Gtoiroi' hai led to regular reports of crime in tbe SOvkI press, and this hat abo incrciied publicor the shadow economy. As life has become harder for Ihe average worker and Ibe earnings of profiteers has become more visible, traditional public acceptance of the shadow economy rot increasingly turned to resentment. The authorities' inability lo control ihe problem has caused such resentmeni to takeolitical colorm Accordingenin grad'spany leader. Bom Gidaspov, mt highly visible corruption of the second economy is giving risedistrust, malice, and aggression-on the pan of ihe public
J'ii.Viiii* Agalmi Coopernrirer. Not surprisingly, ihe more visible cooperatives, rather than illegalhave borne the brnni ol public biiterrscss. Sratc workers have been particularly vociferous in iheir complaints againsl the cooperative movement, ofirn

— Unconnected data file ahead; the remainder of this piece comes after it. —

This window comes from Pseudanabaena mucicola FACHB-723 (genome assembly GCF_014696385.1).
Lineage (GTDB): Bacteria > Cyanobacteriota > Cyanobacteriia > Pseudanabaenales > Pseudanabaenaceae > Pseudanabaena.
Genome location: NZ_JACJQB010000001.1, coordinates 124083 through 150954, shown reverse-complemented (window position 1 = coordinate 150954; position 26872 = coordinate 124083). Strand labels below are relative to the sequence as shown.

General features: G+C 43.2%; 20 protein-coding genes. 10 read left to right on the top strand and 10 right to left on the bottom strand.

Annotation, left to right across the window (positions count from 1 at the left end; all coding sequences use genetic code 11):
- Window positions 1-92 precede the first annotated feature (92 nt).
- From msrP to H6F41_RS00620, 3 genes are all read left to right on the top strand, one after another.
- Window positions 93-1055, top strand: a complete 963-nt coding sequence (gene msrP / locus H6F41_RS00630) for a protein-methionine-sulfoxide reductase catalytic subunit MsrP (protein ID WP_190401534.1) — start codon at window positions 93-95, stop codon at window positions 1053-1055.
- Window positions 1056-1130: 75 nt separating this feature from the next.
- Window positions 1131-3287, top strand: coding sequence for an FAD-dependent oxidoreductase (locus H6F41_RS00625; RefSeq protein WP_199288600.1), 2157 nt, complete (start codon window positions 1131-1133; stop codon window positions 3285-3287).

vie-mg it as in eitcnsion of the shadow economy.or mmple, ihe All-Union Central Counts! of Trade Unions (AUCCTU)harpainste3emsn" cooperatives, clttrg Ing thai iheaesimply buy ap or Steal cheap title goods and resell them at an enormous profit. The irade union lobbiedan on these activities. Opposition to newly visible "millionaires" hasallying poiol for recently formed traditionalist workers' groups, including the Leningrad United Workers* Front. One worker writes, 'People see ho- Iht bigwigs of the shadow economy and ihe pteudc-eoopertiivcs are gellinghc lirrtpk person is more and mote frequently asking the Question: whythere more and more difficulties for those -ho arc working honestly al slate enterprises'"